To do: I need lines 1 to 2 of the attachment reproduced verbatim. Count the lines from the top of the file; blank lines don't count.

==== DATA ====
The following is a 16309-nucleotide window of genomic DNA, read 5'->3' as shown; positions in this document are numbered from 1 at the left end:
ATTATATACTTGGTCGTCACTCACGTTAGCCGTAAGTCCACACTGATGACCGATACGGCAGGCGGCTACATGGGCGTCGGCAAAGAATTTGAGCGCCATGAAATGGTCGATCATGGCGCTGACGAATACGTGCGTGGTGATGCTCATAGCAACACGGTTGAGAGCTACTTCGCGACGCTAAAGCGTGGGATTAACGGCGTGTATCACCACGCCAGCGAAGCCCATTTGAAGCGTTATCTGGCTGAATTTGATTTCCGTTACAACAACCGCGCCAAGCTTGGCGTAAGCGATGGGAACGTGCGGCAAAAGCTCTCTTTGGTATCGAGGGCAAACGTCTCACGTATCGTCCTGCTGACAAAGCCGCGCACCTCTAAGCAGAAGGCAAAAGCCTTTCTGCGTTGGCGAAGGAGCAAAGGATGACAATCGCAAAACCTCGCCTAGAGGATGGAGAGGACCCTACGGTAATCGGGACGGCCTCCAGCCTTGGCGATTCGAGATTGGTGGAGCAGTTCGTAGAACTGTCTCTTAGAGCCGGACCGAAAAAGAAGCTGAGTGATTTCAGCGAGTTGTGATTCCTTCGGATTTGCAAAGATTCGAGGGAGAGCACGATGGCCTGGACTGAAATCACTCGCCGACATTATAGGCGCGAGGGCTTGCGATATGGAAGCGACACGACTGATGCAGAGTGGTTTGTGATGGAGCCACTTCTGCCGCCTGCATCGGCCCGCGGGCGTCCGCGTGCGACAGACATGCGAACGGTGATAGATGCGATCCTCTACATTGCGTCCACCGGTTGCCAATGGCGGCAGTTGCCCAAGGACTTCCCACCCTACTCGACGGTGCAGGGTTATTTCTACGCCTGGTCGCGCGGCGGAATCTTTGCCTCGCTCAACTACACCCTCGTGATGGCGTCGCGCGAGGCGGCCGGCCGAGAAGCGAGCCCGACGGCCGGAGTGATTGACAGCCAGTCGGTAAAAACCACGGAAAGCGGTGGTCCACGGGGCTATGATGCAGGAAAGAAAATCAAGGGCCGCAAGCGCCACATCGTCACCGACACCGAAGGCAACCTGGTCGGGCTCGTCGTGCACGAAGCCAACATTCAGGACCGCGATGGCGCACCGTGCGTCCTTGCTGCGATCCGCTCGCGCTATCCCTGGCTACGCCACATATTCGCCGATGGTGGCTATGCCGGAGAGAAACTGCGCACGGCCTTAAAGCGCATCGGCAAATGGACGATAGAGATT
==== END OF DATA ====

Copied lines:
The following is a 16309-nucleotide window of genomic DNA, read 5'->3' as shown; positions in this document are numbered from 1 at the left end:
ATTATATACTTGGTCGTCACTCACGTTAGCCGTAAGTCCACACTGATGACCGATACGGCAGGCGGCTACATGGGCGTCGGCAAAGAATTTGAGCGCCATGAAATGGTCGATCATGGCGCTGACGAATACGTGCGTGGTGATGCTCATAGCAACACGGTTGAGAGCTACTTCGCGACGCTAAAGCGTGGGATTAACGGCGTGTATCACCACGCCAGCGAAGCCCATTTGAAGCGTTATCTGGCTGAATTTGATTTCCGTTACAACAACCGCGCCAAGCTTGGCGTAAGCGATGGGAACGTGCGGCAAAAGCTCTCTTTGGTATCGAGGGCAAACGTCTCACGTATCGTCCTGCTGACAAAGCCGCGCACCTCTAAGCAGAAGGCAAAAGCCTTTCTGCGTTGGCGAAGGAGCAAAGGATGACAATCGCAAAACCTCGCCTAGAGGATGGAGAGGACCCTACGGTAATCGGGACGGCCTCCAGCCTTGGCGATTCGAGATTGGTGGAGCAGTTCGTAGAACTGTCTCTTAGAGCCGGACCGAAAAAGAAGCTGAGTGATTTCAGCGAGTTGTGATTCCTTCGGATTTGCAAAGATTCGAGGGAGAGCACGATGGCCTGGACTGAAATCACTCGCCGACATTATAGGCGCGAGGGCTTGCGATATGGAAGCGACACGACTGATGCAGAGTGGTTTGTGATGGAGCCACTTCTGCCGCCTGCATCGGCCCGCGGGCGTCCGCGTGCGACAGACATGCGAACGGTGATAGATGCGATCCTCTACATTGCGTCCACCGGTTGCCAATGGCGGCAGTTGCCCAAGGACTTCCCACCCTACTCGACGGTGCAGGGTTATTTCTACGCCTGGTCGCGCGGCGGAATCTTTGCCTCGCTCAACTACACCCTCGTGATGGCGTCGCGCGAGGCGGCCGGCCGAGAAGCGAGCCCGACGGCCGGAGTGATTGACAGCCAGTCGGTAAAAACCACGGAAAGCGGTGGTCCACGGGGCTATGATGCAGGAAAGAAAATCAAGGGCCGCAAGCGCCACATCGTCACCGACACCGAAGGCAACCTGGTCGGGCTCGTCGTGCACGAAGCCAACATTCAGGACCGCGATGGCGCACCGTGCGTCCTTGCTGCGATCCGCTCGCGCTATCCCTGGCTACGCCACATATTCGCCGATGGTGGCTATGCCGGAGAGAAACTGCGCACGGCCTTAAAGCGCATCGGCAAATGGACGATAGAGATT